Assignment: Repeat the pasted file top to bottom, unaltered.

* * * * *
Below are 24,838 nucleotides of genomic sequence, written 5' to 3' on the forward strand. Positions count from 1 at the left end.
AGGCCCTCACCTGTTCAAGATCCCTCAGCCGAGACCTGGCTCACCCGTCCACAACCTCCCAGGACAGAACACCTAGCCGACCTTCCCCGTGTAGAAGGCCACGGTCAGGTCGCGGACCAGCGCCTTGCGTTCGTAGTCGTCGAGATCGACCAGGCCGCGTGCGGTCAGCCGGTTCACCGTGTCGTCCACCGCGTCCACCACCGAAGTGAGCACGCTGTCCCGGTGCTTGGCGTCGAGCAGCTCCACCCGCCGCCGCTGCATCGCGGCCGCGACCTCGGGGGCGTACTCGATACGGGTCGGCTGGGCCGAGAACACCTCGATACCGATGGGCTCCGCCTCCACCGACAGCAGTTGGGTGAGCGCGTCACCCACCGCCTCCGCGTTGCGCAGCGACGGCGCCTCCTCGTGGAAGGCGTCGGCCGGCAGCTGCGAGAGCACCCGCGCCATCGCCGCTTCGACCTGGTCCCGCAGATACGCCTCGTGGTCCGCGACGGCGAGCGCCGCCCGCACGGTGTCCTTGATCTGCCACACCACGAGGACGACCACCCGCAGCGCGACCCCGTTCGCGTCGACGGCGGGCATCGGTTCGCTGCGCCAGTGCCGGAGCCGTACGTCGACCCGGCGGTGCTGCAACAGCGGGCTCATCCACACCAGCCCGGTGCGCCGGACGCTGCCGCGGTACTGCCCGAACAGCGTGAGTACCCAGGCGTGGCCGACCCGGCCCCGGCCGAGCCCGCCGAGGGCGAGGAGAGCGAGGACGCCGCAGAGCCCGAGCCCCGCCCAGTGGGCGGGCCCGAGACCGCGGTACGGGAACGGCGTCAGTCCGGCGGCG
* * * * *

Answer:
Below are 24,838 nucleotides of genomic sequence, written 5' to 3' on the forward strand. Positions count from 1 at the left end.
AGGCCCTCACCTGTTCAAGATCCCTCAGCCGAGACCTGGCTCACCCGTCCACAACCTCCCAGGACAGAACACCTAGCCGACCTTCCCCGTGTAGAAGGCCACGGTCAGGTCGCGGACCAGCGCCTTGCGTTCGTAGTCGTCGAGATCGACCAGGCCGCGTGCGGTCAGCCGGTTCACCGTGTCGTCCACCGCGTCCACCACCGAAGTGAGCACGCTGTCCCGGTGCTTGGCGTCGAGCAGCTCCACCCGCCGCCGCTGCATCGCGGCCGCGACCTCGGGGGCGTACTCGATACGGGTCGGCTGGGCCGAGAACACCTCGATACCGATGGGCTCCGCCTCCACCGACAGCAGTTGGGTGAGCGCGTCACCCACCGCCTCCGCGTTGCGCAGCGACGGCGCCTCCTCGTGGAAGGCGTCGGCCGGCAGCTGCGAGAGCACCCGCGCCATCGCCGCTTCGACCTGGTCCCGCAGATACGCCTCGTGGTCCGCGACGGCGAGCGCCGCCCGCACGGTGTCCTTGATCTGCCACACCACGAGGACGACCACCCGCAGCGCGACCCCGTTCGCGTCGACGGCGGGCATCGGTTCGCTGCGCCAGTGCCGGAGCCGTACGTCGACCCGGCGGTGCTGCAACAGCGGGCTCATCCACACCAGCCCGGTGCGCCGGACGCTGCCGCGGTACTGCCCGAACAGCGTGAGTACCCAGGCGTGGCCGACCCGGCCCCGGCCGAGCCCGCCGAGGGCGAGGAGAGCGAGGACGCCGCAGAGCCCGAGCCCCGCCCAGTGGGCGGGCCCGAGACCGCGGTACGGGAACGGCGTCAGTCCGGCGGCG